WASHINGTON - Senate privacy advocates plan to deluge the Senate Banking Committee with medical privacy amendments to a securities bill scheduled for consideration today.

Sen. Richard C. Shelby, R-Ala., is poised to offer at least eight amendments that go beyond existing restrictions on how financial institutions can use customer health information; and Sen. Richard H. Bryan, D-Nev., plans to introduce a sweeping amendment that would require banks to get a customer's consent before sharing any data, even with affiliated companies.

Aides predicted that Sen. Bryan's amendment would not pass but that Sen. Shelby's amendments to require banks to get consent from senior citizens and disabled customers before sharing their medical data with affiliates or other businesses could be approved.

Industry lobbyists, however, said committee Chairman Phil Gramm has secured enough votes to shoot down the privacy hawks and win support for his own medical privacy amendment, which would bar lenders from using consumers' private medical information to make credit decisions.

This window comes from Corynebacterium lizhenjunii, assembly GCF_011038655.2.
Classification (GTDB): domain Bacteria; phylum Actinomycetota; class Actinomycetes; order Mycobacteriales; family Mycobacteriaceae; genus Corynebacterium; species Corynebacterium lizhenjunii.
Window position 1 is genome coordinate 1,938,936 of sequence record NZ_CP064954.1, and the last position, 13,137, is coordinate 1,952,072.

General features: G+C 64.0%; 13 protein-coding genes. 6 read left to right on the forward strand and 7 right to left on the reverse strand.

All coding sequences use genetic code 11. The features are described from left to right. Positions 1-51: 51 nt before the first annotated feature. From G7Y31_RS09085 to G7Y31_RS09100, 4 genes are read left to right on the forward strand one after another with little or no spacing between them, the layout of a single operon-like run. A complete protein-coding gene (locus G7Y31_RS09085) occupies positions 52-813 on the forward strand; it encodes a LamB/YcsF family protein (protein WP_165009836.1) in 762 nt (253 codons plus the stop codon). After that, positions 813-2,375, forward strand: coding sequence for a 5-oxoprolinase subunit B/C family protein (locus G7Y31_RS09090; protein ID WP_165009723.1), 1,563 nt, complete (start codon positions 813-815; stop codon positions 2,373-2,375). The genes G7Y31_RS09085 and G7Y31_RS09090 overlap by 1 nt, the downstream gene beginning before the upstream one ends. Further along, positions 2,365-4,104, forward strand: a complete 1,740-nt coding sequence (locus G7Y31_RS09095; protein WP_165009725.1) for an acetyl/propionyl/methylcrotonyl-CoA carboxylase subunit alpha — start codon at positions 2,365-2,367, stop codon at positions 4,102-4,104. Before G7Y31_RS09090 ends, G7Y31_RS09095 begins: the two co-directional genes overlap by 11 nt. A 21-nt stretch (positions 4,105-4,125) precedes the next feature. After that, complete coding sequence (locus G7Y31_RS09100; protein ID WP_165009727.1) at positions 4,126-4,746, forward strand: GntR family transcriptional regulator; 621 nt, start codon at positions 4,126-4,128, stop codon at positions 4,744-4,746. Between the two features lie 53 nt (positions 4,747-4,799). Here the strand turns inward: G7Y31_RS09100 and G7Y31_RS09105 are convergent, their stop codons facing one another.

"The banking committee hasn't even had any hearings on the amendments," said Allen R. Caskie, chief lobbyist for the Financial Services Coordinating Council. "The idea that Sen. Shelby can whip up some amendments that are going to take care of all the problems and do no harm is a little far-fetched."

Sen. Shelby also plans to offer an amendment to let banks pay interest on business checking accounts. With the key exception of pushing back the effective date by 21 months, to Sept. 1, 2002, the Shelby proposal mirrors a bill the committee easily approved last year.

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